Software Engineering as a University Major?

@jon_moore asked his Twitter followers what would Software Engineering as a University Major look like and he posted the interesting replies to to a storify post worth checking out. I found an interesting article, at Dr. Dobbs by Chuck Connell, on contrasts between Software Engineering and Computer Science that I largely agree with.

John Allspaw: “There is no Resilience Engineering … without real dialogue about real practice in the world.”

John Allspaw wrote a fascinating roundup of his thoughts on the 6th Resilience Engineering Symposium.

This, in particular, caught my eye:

There is no Resilience Engineering (or Cognitive Systems Engineering or Systems Safety for that matter) without real dialogue about real practice in the world. In other words, there is no such thing as purely academic here.

(via @jon_moore)

Watch: Jacob Kaplan-Moss Keynote at Pycon 2015

35 minutes that are absolutely worth it. Watch Jacob Kaplan-Moss at PyCon 2015 explain why he is a ‘mediocre programmer’ and why we need to take a hard look at our industry, how we define our careers, and the myths we tell, because they are flawed, and we are all the lesser as long as it remains so:

Kathleen Vignos, Director of Engineering at, on its new design

Read Kathleen Vignos, Director of Engineering at, on their new design, and launch on a new Web stack. It looks like has joined a growing, varied, and impressive list of large media sites using WordPress, including, Beyonce, Google Ventures, GM, TedNasa, and Forbes. I pulled together that list recently when putting together material for the TechGirlz and Comcast class on Worpress that I participated in. It was nice reading about some of the deployment and development pipeline they are building there. Nice work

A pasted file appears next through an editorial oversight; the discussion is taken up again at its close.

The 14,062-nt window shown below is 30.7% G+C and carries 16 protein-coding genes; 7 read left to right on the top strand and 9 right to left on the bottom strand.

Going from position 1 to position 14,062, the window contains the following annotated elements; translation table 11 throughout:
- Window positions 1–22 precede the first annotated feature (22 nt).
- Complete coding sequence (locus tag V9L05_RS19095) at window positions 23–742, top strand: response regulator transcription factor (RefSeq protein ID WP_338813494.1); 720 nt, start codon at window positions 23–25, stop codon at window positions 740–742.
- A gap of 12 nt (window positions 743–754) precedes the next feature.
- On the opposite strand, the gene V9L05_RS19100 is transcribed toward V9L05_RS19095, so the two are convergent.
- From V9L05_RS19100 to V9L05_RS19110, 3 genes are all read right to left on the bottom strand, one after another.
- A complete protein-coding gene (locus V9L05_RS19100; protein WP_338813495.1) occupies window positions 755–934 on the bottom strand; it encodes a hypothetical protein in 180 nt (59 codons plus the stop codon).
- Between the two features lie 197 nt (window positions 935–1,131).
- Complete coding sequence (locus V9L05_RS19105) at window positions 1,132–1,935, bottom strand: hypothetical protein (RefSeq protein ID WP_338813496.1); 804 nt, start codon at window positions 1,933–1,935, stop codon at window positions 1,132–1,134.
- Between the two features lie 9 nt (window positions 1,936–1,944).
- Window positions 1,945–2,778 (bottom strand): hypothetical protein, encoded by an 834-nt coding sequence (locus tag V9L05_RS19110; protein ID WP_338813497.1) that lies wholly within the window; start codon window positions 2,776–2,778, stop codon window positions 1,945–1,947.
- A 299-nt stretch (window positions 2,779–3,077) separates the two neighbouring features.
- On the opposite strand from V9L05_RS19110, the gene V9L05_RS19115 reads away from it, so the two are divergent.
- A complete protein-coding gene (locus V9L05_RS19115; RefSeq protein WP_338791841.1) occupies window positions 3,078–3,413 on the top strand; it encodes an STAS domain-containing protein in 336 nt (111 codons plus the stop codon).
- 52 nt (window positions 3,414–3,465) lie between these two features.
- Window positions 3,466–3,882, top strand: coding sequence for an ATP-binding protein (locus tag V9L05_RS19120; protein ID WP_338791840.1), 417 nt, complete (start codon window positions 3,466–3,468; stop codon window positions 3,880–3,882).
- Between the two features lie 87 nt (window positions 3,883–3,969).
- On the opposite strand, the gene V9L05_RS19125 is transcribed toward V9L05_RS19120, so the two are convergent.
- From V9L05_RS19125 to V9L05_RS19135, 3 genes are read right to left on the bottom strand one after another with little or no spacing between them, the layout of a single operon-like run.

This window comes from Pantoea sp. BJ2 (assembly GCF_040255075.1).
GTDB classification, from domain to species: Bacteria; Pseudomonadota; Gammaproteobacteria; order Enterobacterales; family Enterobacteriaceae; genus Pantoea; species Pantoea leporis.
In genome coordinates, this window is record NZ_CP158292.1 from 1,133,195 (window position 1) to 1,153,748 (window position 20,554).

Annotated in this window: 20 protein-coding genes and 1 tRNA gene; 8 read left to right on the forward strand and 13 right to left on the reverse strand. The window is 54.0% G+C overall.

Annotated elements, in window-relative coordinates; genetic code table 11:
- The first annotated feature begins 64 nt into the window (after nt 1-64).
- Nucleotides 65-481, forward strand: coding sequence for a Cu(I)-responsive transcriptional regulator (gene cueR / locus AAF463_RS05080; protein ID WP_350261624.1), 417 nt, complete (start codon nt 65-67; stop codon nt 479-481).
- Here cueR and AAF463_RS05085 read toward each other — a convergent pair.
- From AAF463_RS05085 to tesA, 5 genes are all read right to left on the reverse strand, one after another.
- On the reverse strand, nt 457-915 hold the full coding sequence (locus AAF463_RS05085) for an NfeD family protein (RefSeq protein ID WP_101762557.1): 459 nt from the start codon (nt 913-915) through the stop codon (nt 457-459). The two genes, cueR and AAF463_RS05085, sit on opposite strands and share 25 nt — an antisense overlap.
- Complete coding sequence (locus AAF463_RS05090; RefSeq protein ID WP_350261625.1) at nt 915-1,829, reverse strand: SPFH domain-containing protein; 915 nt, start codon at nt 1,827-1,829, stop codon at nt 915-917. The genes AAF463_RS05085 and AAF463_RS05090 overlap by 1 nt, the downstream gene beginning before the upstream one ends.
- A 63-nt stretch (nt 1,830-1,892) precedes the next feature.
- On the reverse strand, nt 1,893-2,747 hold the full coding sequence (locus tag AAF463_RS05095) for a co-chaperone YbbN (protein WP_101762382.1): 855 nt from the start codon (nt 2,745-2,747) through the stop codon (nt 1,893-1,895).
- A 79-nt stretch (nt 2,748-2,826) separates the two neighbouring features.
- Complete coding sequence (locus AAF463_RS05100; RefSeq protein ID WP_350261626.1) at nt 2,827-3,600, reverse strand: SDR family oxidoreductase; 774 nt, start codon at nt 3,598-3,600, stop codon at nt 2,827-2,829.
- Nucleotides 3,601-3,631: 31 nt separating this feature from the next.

Lifehacker’s 10 Ways to Teach Yourself to Code

Normally I wouldn’t pass along a list like this, but Lifehacker’s done a decent job listing 10 paths to teach yourself how to code.

Practical Data Science with Python

@radimrehurek has put together a fantastic intro to Python data manipulation using an iPython notebook that is worthy of bookmarking and keeping as reference as to what you can do quickly with Python.


“Distributed big balls of mud”

Read Simon Brown’s post about how microservices are not the Silver Bullet some are promoting them to be.  As always, pick the right tool for the problem *and* for who will be solving it (the team and organization matters!!!). Sometimes, yes, that’s microservices. Sometimes it’s not. Pick your poison, but do so with open eyes and a level of clarity.



Consider a system to be made up of procedures, some of which are stateful and others which aren’t. We have already discussed the difficulties of understanding the bits which are stateful, but what we would hope is that the procedures which aren’t themselves stateful would be more easy to comprehend. Alas, this is largely not the case. If the procedure in question (which is itself stateless) makes use of any other procedure which is stateful — even indirectly — then all bets are off, our procedure becomes contaminated and we can only understand it in the context of state. If we try to do anything else we will again run the risk of all the classic state- derived problems discussed above. As has been said, the problem with state is that “when you let the nose of the camel into the tent, the rest of him tends to follow”.

As a result of all the above reasons it is our belief that the single biggest remaining cause of complexity in most contemporary large systems is state, and the more we can do to limit and manage state, the better.

“Out of the Tar Pit”, Ben Moseley and Peter Marks, 2006


The “software crisis” was first identified in 1968 and in the intervening decades has deepened rather than abated. The biggest problem in the development and maintenance of large-scale software systems is complexity — large systems are hard to understand. We believe that the major contributor to this complexity in many systems is the handling of state and the burden that this adds when trying to analyse and reason about the system. Other closely related contributors are code volume, and explicit concern with the flow of control through the system.

“Out of the Tar Pit”, Ben Moseley and Peter Marks, 2006